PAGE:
Maintaining Wellness as an EM Resident: How to Balance Work Life with Personal Wellness

Perhaps the steepest learning curve during intern year presented itself as the mission to maintain wellness and find a balance that would allow me to keep showing up - for my patients, my co-residents, and even for myself.

As my first year as an emergency medicine resident progressed, I could not help but reflect. After years of school coupled with countless hours of studying, what was perhaps the biggest long-term investment I will ever make finally paid off. I matched into residency, graduated from medical school, and was finally able to begin a career in emergency medicine.

As with any big transition in life, the learning curve was steep. How to navigate the EMR, how to put in orders, how to be a doctor rather than the medical student who admittedly had less responsibility and accountability. Perhaps the steepest learning curve, though, presented itself as the mission to maintain wellness.

To be blunt, this is a task I am constantly working to improve but know I will never perfect. As a physician, I know it is inevitable that at various points in my career, I will sacrifice my wants and needs for the benefit of a patient. However, the necessity of balancing a life in medicine with wellness outside of it cannot be ignored. As a result, I have worked hard to identify tips that can help me - and, with hope, you - maintain wellness as an emergency medicine resident.

Remember who you are.

These words may be borrowed straight from The Lion King, but the wisdom they bestow is unparalleled. Remember who you were before medicine occupied all your time. What were your other passions? What were the things you did for fun, or simply to relax? Make a physical list of as many as you can. My recommendation would be about 20 so as to prevent cheating by filling it up with things like “eating” and “sleeping”. Be specific, and then be proactive about incorporating these activities into your life again. You may not have as much free time as you once did, but even 5 minutes upon waking up or before going to bed can make a world of difference.

Express gratitude.

The research on how gratitude can enable people to lead happier, more fulfilled lives is difficult to ignore. What I have found anecdotally is that as people go through life, they spend so much time focusing on the destination that they overlook the journey. Medical school is no exception to this ideology, but realize that for so much of your life residency was the destination. Now that you are here, stop and smell the roses. Whether it is through a gratitude journal or one minute of reflection, take time to express the things you are grateful for. Not every day will be extraordinary, but there is always gratitude to be found. A correct diagnosis, a compliment from a colleague, even an exceptional cup of coffee. Finding bits of happiness in your life will only lead you to discover even more.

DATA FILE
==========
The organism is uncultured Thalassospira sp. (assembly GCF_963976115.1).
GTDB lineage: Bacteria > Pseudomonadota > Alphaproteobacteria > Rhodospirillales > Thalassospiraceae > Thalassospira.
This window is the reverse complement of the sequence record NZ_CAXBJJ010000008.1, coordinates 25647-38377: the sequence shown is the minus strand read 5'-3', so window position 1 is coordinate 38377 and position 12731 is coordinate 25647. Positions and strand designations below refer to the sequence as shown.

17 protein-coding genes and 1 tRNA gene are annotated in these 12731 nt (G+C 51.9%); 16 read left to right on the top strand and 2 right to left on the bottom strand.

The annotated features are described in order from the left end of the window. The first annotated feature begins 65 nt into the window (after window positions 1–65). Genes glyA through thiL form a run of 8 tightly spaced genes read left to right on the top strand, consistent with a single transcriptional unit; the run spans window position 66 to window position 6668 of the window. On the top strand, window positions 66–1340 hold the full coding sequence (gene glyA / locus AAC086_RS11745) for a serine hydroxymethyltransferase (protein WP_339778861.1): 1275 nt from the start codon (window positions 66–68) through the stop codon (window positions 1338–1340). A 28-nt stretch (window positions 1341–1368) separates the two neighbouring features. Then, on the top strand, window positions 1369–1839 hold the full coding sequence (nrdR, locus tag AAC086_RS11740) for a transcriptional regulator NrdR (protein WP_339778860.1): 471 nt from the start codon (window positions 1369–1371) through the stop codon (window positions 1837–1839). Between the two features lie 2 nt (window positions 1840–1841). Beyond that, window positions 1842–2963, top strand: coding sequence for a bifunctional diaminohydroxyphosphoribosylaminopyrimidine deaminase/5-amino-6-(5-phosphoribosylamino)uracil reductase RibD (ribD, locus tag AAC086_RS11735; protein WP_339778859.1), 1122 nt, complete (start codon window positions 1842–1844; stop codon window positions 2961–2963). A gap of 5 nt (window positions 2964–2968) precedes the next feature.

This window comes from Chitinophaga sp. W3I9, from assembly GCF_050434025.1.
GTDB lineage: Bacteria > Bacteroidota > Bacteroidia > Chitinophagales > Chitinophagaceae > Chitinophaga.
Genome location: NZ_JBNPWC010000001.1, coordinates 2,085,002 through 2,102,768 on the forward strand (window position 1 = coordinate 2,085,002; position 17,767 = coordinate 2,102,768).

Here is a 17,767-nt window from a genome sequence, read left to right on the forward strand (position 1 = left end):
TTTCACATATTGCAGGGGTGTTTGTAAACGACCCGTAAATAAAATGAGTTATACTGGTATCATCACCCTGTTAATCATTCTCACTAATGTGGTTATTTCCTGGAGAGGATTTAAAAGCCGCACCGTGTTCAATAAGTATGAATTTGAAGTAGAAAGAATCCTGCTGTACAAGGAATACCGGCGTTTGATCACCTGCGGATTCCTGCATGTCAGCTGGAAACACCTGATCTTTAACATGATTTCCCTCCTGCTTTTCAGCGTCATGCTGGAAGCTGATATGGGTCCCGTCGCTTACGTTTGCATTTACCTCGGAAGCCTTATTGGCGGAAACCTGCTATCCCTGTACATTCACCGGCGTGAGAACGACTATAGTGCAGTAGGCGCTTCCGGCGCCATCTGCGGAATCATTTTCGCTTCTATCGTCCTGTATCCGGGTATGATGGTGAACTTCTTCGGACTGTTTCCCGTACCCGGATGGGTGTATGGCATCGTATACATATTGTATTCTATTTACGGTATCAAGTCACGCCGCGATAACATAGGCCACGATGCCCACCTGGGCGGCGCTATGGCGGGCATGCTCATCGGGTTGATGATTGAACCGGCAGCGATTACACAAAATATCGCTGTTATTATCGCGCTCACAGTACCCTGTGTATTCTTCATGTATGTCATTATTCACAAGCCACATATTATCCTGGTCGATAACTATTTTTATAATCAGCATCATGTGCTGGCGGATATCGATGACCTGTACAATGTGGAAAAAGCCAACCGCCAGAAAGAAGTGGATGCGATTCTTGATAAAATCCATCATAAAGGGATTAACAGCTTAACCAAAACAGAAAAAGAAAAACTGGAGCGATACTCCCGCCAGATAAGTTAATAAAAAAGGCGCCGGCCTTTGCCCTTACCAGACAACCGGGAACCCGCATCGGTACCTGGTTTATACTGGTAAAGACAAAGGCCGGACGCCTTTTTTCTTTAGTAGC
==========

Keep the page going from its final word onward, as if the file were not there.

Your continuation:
Talk about your failures.

On the other side of the coin, expressing failure is just as critical as expressing gratitude. Disarm the part of your brain that for so many years has been reluctant to communicate reluctance and mistakes. You are in a highly competitive profession and specialty. You are not going to be perfect, and everyone who has or is completing an emergency medicine residency has felt the same trepidation or imposter syndrome that you believe is exclusive to you. Your problems are not unique. This is a matter-of-fact statement that can lead to incredible growth.

One thing my residency preaches is having a “failure buddy”. Someone in your specialty, if not your residency itself, who you can talk to about the things that make you uncertain, uncomfortable, or just downright scared. At the bare minimum, it helps you get these important issues off your chest. More than likely though, your failure buddy will express the same concerns, and suddenly all the thoughts that have been weighing you down seem a little lighter. 

Keep spontaneity alive.

As wonderful as the shift work of emergency medicine is, monotony can still set in if you let it. Wake up, go to work, eat or drink something if you remember to, exercise if you are feeling extra ambitious, and sleep. Sometimes we unknowingly go into autopilot. The world quietly keeps spinning and before we know it, we are feeling the effects of burnout. One way to combat this and break the cycle is to be spontaneous. Get off your shift on time? Go to that restaurant you have heard amazing reviews about but convinced yourself you would not have the time to stop by. Somehow ended up with a whole weekend off? Take a little vacation, explore a nearby city, or even do a staycation and pamper yourself. Oftentimes it is the moments when you feel like this is not necessary or feasible that you end up needing it the most. A dash of spontaneity every now and then can help you discover new things and remind you that you are a person first and a resident second.

Dare to compare.

Not to other people, but to yourself. Remember when you were a medical student, slaving away studying for board exams or too timid to speak up in the hospital? Look at how far you have come. You are taking care of patients with a great deal of autonomy and changing lives even though you may not directly see the effects of your hard work.

On days where the hours seem to stretch longer and the patients are even sicker, remember all the reasons that made you chase a career in emergency medicine in the first place. Recall all the struggles that at one time seemed insurmountable. Yet here you are, climbing mountains and conquering your dreams.


You did that, doctor. Now take all the necessary steps to ensure your own wellness so that you can continue to excel in our incredible specialty for years to come.

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